According to research from the National Institutes of Health, nearly 50 percent of individuals living with diabetes will develop foot problems caused by neuropathy. A common result of peripheral vascular disease (PVD), neuropathy is a circulatory disorder related to poor blood circulation in the dexterities such as feet or hands. These complications are found in those living with Type 1 and Type 2 diabetes — generally a result of prolonged elevated blood sugar levels, which leads to damaged blood vessels.
To better understand peripheral vascular disease and neuropathy, we sat down to discuss its details with Angela Norton, diabetes educator and case manager at Sharp Chula Vista Medical Center.
What kinds of foot problems are associated with diabetes?
Peripheral vascular disease (PVD) is the most common foot problem associated with diabetes. By definition, PVD is a circulatory condition associated with narrowed blood vessels that reduce blood flow to limbs. Symptoms of PVD include leg pain or numbness.
Often times, PVD can lead to peripheral neuropathy in which excessive nerve damage lessens the ability to feel pain, heat and cold. This numbness can lead to even bigger problems when sores or swelling in the feet go unnoticed because the individual cannot feel the pain typically associated with an injury. Another condition that stems from PVD is Charcot foot, an inflammatory syndrome characterized by weakened bones and joints. Charcot foot is a very serious condition that can lead to severe disability and even amputation when not medically assessed.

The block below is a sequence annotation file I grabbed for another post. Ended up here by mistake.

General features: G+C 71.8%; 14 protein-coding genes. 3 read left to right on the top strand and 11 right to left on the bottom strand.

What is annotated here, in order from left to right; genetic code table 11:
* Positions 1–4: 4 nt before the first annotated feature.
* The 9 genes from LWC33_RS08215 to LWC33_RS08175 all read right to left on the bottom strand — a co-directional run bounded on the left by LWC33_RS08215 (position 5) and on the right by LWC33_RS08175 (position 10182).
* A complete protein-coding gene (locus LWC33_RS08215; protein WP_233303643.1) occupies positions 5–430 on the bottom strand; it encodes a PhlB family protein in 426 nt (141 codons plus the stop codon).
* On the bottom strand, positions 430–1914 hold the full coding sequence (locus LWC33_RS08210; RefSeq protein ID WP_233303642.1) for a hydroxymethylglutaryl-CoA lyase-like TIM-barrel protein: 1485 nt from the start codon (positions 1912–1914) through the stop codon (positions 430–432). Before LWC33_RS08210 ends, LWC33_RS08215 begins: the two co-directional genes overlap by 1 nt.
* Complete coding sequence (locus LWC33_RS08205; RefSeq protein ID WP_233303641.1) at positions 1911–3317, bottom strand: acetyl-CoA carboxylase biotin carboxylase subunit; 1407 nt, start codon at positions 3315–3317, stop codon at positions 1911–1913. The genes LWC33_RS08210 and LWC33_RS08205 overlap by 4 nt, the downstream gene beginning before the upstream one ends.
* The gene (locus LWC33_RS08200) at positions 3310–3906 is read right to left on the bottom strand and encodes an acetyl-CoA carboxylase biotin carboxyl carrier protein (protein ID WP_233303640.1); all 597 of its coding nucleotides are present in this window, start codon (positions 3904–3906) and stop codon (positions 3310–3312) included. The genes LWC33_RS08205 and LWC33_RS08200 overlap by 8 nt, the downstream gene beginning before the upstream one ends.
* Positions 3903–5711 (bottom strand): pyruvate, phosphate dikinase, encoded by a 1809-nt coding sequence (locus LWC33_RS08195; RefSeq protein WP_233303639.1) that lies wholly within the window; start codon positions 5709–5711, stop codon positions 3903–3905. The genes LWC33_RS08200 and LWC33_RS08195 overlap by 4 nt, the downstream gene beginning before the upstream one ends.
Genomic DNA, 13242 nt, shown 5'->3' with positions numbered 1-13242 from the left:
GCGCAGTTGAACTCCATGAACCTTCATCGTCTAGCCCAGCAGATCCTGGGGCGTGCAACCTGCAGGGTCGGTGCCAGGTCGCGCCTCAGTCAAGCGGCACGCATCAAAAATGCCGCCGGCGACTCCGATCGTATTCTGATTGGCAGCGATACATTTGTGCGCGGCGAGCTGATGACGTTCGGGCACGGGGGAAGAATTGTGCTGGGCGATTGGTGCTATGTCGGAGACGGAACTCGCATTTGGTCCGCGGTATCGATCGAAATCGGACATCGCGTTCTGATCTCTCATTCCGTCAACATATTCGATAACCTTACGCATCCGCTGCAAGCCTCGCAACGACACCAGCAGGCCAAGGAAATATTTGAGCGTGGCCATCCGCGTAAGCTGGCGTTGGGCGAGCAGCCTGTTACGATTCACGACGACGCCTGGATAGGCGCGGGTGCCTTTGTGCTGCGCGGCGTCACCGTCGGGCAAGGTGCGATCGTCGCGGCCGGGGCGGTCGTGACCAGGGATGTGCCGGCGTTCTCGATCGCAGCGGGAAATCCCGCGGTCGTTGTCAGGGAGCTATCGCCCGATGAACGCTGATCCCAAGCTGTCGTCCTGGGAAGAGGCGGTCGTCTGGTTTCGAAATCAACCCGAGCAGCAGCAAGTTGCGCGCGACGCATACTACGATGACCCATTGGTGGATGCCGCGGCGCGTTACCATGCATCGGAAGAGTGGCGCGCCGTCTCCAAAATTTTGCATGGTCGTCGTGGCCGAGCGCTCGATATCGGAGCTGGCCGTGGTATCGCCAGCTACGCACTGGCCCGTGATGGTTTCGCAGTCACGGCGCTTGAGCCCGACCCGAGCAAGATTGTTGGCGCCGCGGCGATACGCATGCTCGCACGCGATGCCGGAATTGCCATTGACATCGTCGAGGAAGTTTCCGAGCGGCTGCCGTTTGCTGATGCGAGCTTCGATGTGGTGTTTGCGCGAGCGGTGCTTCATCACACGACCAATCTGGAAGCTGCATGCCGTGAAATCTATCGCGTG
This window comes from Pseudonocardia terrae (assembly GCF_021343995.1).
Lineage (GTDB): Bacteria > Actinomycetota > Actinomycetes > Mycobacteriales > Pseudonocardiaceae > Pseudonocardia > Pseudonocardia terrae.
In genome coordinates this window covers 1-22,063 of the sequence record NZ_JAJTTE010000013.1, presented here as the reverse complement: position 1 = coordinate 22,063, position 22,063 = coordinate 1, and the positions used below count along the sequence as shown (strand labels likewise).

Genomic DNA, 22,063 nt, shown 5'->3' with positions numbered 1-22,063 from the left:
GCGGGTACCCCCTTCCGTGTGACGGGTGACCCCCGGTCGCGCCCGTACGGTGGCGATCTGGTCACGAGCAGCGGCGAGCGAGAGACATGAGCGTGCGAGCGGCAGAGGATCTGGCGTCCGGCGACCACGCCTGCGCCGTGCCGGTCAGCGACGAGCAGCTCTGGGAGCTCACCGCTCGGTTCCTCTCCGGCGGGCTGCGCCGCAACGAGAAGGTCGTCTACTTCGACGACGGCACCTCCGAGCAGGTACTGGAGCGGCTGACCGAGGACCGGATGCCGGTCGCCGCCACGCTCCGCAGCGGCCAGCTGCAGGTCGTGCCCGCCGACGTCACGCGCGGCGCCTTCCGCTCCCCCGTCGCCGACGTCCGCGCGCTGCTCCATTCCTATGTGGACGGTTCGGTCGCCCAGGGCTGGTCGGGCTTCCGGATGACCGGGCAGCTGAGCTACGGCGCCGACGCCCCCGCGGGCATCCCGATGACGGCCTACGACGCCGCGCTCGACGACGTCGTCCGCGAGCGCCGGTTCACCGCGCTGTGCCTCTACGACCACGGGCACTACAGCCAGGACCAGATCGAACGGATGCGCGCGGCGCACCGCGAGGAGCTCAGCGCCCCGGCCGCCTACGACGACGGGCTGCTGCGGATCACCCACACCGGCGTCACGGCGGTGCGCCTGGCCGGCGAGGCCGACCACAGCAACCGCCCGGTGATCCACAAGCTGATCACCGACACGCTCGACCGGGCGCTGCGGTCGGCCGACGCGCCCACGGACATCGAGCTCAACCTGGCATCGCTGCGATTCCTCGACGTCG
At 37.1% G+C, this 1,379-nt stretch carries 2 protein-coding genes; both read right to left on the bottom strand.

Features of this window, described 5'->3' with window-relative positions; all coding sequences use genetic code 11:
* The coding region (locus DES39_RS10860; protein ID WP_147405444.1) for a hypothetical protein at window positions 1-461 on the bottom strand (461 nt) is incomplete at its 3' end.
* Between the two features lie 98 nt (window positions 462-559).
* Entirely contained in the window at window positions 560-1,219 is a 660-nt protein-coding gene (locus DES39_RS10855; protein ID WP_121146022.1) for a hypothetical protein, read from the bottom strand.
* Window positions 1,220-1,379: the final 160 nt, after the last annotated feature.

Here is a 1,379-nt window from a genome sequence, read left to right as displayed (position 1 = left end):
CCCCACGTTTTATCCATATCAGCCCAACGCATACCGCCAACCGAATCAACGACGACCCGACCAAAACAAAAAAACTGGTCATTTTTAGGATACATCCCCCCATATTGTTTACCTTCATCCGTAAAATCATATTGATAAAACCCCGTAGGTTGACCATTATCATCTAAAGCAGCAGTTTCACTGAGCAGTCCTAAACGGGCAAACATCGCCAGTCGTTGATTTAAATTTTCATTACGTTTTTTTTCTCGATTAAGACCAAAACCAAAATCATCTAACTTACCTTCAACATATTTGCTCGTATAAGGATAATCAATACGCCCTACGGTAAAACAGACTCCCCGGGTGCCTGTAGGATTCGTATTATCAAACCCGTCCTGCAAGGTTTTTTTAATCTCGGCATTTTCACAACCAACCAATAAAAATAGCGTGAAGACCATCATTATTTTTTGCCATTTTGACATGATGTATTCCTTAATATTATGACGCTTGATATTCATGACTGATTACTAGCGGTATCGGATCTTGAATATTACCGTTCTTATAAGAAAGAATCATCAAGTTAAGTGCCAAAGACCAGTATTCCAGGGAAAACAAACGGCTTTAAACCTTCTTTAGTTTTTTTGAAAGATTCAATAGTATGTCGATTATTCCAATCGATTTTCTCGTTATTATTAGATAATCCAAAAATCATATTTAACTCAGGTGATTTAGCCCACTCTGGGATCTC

What signs or symptoms could represent more serious issues?
Any prolonged swelling, lesions, foul odor, pain, redness, numbness or "pins and needles" feeling should be evaluated by a medical professional immediately.
Are such foot problems preventable?
These problems are absolutely preventable. The number one preventive measure is good blood glucose management, which helps tremendously in preventing these issues from developing or worsening.
For those living with diabetes, I highly suggest doing the following to help prevent developing any foot problems associated with PVD and neuropathy:
- Daily foot care and observation of any sores or lesions
- Careful toenail clipping and emery board use
- Wearing good-fitting shoes
- Regular moisturizing
- Consistent visits with your doctor
- Notifying your podiatrist or primary care doctor when any foot sores, swelling or pain begins
For more information on diabetes and how to prevent issues like neuropathy or Charcot foot, visit www.sharp.com/diabetes.
For the media: To speak with Angela Norton about tips for people living with diabetes, contact senior public relations specialist Erica Carlson at firstname.lastname@example.org.